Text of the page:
The Treatment of Persons with Mental Illness in Prisons and Jails: A State Survey

Source: E. Fuller Torrey, Mary T. Zdanowicz, Sheriff Aaron D. Kennard (retired), H. Richard Lamb, Donald F. Eslinger, Treatment Advocacy Center and the National Sheriffs’ Association, April 8, 2014

From the summary:
Prisons and jails have become America’s “new asylums”: The number of individuals with serious mental illness in prisons and jails now exceeds the number in state psychiatric hospitals tenfold. Most of the mentally ill individuals in prisons and jails would have been treated in state psychiatric hospitals in the years before the deinstitutionalization movement led to closing the hospitals, a trend that continues even today.

The treatment of mentally ill individuals in prisons and jails is critical, especially since such individuals are vulnerable and often abused while incarcerated. Untreated, their psychiatric illness often gets worse, and they leave prison or jail sicker than when they entered. Individuals in prison and jails have a right to receive medical care, and this right pertains to serious mental illness just as it pertains to tuberculosis, diabetes, or hypertension. This right to treatment has been affirmed by the US Supreme Court.

“The Treatment of Persons with Mental Illness in Prisons and Jails” is the first national survey of such treatment practices. It focuses on the problem of treating seriously mentally ill inmates who refuse treatment, usually because they lack awareness of their own illness and do not think they are sick. What are the treatment practices for these individuals in prisons and jails in each state? What are the consequences if such individuals are not treated?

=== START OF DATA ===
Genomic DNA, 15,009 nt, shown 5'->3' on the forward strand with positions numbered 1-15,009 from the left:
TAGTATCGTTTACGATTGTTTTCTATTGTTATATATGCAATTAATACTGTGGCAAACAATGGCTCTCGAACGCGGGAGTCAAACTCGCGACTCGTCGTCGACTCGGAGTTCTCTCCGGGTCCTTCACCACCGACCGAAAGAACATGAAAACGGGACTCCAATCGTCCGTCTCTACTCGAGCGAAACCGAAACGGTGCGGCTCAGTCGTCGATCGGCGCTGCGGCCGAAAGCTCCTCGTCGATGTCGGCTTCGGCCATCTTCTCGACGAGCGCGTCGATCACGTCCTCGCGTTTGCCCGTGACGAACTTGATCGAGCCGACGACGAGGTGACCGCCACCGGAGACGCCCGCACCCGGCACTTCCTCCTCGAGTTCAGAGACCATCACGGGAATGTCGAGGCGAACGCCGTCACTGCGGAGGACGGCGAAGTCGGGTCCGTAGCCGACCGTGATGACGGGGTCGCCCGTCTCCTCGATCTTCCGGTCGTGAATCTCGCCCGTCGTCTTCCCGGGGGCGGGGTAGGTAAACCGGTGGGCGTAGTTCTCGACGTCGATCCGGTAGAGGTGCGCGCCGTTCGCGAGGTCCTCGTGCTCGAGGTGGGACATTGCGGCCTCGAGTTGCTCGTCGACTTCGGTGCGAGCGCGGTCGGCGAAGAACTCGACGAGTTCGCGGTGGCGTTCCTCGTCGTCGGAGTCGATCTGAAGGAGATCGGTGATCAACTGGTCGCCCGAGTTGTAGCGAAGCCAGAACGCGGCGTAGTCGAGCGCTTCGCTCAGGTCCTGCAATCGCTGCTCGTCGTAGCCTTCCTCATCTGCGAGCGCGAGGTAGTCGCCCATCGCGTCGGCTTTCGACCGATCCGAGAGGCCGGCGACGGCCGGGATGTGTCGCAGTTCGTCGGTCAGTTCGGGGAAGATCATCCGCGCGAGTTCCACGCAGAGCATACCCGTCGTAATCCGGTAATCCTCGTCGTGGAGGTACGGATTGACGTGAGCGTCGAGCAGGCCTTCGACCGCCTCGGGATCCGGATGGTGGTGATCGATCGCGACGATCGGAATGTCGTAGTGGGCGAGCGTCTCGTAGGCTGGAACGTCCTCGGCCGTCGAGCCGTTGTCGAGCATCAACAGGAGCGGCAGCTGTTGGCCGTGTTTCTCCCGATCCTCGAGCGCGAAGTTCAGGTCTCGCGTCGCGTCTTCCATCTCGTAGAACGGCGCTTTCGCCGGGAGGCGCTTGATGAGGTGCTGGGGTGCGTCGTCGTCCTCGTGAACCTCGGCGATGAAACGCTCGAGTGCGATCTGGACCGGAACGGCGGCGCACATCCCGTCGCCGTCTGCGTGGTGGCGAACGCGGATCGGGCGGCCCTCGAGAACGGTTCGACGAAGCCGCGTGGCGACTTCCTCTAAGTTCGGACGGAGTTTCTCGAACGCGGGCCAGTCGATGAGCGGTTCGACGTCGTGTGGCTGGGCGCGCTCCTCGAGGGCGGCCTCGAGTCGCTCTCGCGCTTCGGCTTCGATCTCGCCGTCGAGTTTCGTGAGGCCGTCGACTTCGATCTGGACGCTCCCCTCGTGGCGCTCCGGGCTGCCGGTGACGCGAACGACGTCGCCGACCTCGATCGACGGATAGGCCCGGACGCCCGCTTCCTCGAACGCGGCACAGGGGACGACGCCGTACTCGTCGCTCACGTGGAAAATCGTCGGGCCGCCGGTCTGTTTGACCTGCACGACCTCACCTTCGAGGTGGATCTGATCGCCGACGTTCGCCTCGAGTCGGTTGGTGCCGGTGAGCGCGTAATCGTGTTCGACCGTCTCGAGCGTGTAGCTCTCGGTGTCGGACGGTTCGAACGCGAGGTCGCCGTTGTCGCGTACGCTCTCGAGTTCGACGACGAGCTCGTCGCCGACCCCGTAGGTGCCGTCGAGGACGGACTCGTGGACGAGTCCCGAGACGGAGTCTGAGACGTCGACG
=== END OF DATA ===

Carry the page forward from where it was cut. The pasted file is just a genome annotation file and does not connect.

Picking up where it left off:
To address these questions, an extensive survey of professionals in state and county corrections systems was undertaken. Sheriffs, jail administrators, and others who were interviewed for the survey expressed compassion for inmates with mental illness and frustration with the mental health system that is failing them. There were several other points of consensus among those interviewed:
– Not only are the numbers of mentally ill in prisons and jails continuing to climb, the severity of inmates’ illnesses is on the rise as well.
– Many inmates with mental illness need intensive treatment, and officials in the prisons and jails feel compelled to provide the hospital-level care these inmates need.
– The root cause of the problem is the continuing closure of state psychiatric hospitals and the failure of mental health officials to provide appropriate aftercare for the released patients….